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NCUA Vice Chairman Kyle S. Hauptman Statement on the One-Year Anniversary of the Pandemic

March 2021
NCUA Vice Chairman Kyle S. Hauptman Statement on the One-Year Anniversary of the Pandemic

As Prepared for Delivery on March 18, 2021

It’s remarkable, and sad, that we’re still here one-year later. I admit that when my former boss in the Senate said, in January 2020 (You will be leaving and accessing a non-NCUA website. We encourage you to read the NCUA's exit link policies. (opens new page).) , that the coronavirus would become the biggest story in the world that year, I didn’t know if things would actually get that bad. But he was right.

I have two main comments:

First, I know everyone at NCUA is focused on helping middle-class people participate in the economic recovery, especially given that the recovery has been bifurcated. On the one hand, there’s those people whose stocks and real-estate have soared in value and are more likely to be able work from home and keeping getting a paycheck the whole time, because we’re part of what’s been called the “Zoom class” of workers. Further up the financial scale, we know that since the pandemic started, places like the Hamptons and Nantucket have been packed, with the sort of people who use the word “summer” as a verb.

But on the other hand, cab drivers, factory workers and waitresses can’t work from home and they likely haven’t seen six-figure jumps in their portfolios. Not to mention, it’s also not random regarding the who has been victims of both the virus and of the lockdowns. I’m referring to the awful news around the large spike in homicides, and in relapses and overdoses, especially for those who’ve relied for years on in-person meetings for groups like Alcoholics Anonymous or Narcotics Anonymous.

There’s also been harm to our youngest, and oldest Americans. Many children, depending on where they live and their parent’s wealth, have fallen back in their education, not to mention the alarming increase in self-harm. And, there’s major problems among the elderly, even those who didn’t get COVID. I’m reminded here of people like my father, who had dementia, folks whose cognitive abilities decline and mental health suffers without frequent in-person interaction. So, I’d just like to reiterate that as life goes back to normal, the NCUA is committed to doing its small part in boosting the have-nots.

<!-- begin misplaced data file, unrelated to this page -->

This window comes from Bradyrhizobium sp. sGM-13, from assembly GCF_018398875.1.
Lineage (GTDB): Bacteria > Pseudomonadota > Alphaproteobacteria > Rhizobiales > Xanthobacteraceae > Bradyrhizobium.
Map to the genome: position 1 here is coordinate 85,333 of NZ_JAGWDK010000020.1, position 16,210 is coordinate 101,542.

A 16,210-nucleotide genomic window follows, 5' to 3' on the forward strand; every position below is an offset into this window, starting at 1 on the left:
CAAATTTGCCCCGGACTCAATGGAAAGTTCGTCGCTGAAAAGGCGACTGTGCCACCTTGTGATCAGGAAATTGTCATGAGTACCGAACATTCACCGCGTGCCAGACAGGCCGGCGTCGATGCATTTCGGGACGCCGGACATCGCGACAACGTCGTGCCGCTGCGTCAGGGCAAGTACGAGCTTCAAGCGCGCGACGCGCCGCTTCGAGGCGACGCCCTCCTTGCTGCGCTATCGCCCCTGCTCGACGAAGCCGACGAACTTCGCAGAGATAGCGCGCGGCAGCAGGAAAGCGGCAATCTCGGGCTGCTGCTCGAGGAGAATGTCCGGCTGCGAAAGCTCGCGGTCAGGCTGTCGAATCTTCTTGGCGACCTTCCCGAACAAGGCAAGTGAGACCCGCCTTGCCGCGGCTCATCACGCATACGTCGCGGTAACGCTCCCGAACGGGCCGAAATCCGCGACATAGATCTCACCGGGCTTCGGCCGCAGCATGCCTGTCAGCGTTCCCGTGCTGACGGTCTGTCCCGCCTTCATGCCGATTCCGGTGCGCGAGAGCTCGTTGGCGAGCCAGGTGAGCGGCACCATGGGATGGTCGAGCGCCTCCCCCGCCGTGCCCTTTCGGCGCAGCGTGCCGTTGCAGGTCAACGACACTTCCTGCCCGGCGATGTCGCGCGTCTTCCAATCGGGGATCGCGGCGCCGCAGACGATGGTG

Second, perhaps some good news. We’ve all experienced a one-year experiment in new ways of doing things and some of those things will be useful going forward. In some ways the pandemic just hit fast-forward on trends that were happening anyway, like virtual meetings, shopping online, working from home. Thus, I’ve been pleased to see that the NCUA is, just like most organizations, reviewing what we’ve learned from experiments, things like doing virtual-exams for credit unions. Maybe these new things work, and maybe they don’t. But I think we all agree that we certainly deserve some upside from this pandemic.

That concludes my comments, thank you Chairman.

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